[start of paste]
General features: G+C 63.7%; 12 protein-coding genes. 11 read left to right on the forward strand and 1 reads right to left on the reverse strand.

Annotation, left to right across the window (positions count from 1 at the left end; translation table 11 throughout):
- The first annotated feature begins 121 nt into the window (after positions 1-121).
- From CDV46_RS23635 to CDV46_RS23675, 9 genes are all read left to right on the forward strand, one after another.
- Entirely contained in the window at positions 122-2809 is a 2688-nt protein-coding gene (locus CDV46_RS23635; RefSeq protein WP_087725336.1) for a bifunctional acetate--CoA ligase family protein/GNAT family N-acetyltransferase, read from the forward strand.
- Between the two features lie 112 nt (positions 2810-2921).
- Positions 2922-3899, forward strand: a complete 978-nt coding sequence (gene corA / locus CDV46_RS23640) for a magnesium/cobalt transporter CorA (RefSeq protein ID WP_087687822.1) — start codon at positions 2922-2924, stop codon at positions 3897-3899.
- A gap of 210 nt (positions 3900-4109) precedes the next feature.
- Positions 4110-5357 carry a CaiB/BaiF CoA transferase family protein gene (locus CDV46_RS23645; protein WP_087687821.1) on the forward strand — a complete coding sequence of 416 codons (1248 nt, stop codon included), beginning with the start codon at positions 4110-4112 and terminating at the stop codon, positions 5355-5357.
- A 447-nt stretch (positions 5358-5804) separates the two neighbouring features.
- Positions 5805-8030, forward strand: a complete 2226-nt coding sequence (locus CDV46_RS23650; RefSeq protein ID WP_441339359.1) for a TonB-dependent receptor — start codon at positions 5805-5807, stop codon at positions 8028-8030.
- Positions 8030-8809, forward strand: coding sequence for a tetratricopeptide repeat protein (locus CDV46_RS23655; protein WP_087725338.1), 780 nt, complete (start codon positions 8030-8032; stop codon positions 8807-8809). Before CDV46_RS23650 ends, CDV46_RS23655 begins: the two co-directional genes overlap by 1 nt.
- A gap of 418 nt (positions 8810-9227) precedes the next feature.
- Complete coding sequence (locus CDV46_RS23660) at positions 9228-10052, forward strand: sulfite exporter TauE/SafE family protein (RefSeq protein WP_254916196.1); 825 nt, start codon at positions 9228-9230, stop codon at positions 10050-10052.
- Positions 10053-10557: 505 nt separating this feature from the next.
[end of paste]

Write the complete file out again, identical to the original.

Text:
General features: G+C 63.7%; 12 protein-coding genes. 11 read left to right on the forward strand and 1 reads right to left on the reverse strand.

Annotation, left to right across the window (positions count from 1 at the left end; translation table 11 throughout):
- The first annotated feature begins 121 nt into the window (after positions 1-121).
- From CDV46_RS23635 to CDV46_RS23675, 9 genes are all read left to right on the forward strand, one after another.
- Entirely contained in the window at positions 122-2809 is a 2688-nt protein-coding gene (locus CDV46_RS23635; RefSeq protein WP_087725336.1) for a bifunctional acetate--CoA ligase family protein/GNAT family N-acetyltransferase, read from the forward strand.
- Between the two features lie 112 nt (positions 2810-2921).
- Positions 2922-3899, forward strand: a complete 978-nt coding sequence (gene corA / locus CDV46_RS23640) for a magnesium/cobalt transporter CorA (RefSeq protein ID WP_087687822.1) — start codon at positions 2922-2924, stop codon at positions 3897-3899.
- A gap of 210 nt (positions 3900-4109) precedes the next feature.
- Positions 4110-5357 carry a CaiB/BaiF CoA transferase family protein gene (locus CDV46_RS23645; protein WP_087687821.1) on the forward strand — a complete coding sequence of 416 codons (1248 nt, stop codon included), beginning with the start codon at positions 4110-4112 and terminating at the stop codon, positions 5355-5357.
- A 447-nt stretch (positions 5358-5804) separates the two neighbouring features.
- Positions 5805-8030, forward strand: a complete 2226-nt coding sequence (locus CDV46_RS23650; RefSeq protein ID WP_441339359.1) for a TonB-dependent receptor — start codon at positions 5805-5807, stop codon at positions 8028-8030.
- Positions 8030-8809, forward strand: coding sequence for a tetratricopeptide repeat protein (locus CDV46_RS23655; protein WP_087725338.1), 780 nt, complete (start codon positions 8030-8032; stop codon positions 8807-8809). Before CDV46_RS23650 ends, CDV46_RS23655 begins: the two co-directional genes overlap by 1 nt.
- A gap of 418 nt (positions 8810-9227) precedes the next feature.
- Complete coding sequence (locus CDV46_RS23660) at positions 9228-10052, forward strand: sulfite exporter TauE/SafE family protein (RefSeq protein WP_254916196.1); 825 nt, start codon at positions 9228-9230, stop codon at positions 10050-10052.
- Positions 10053-10557: 505 nt separating this feature from the next.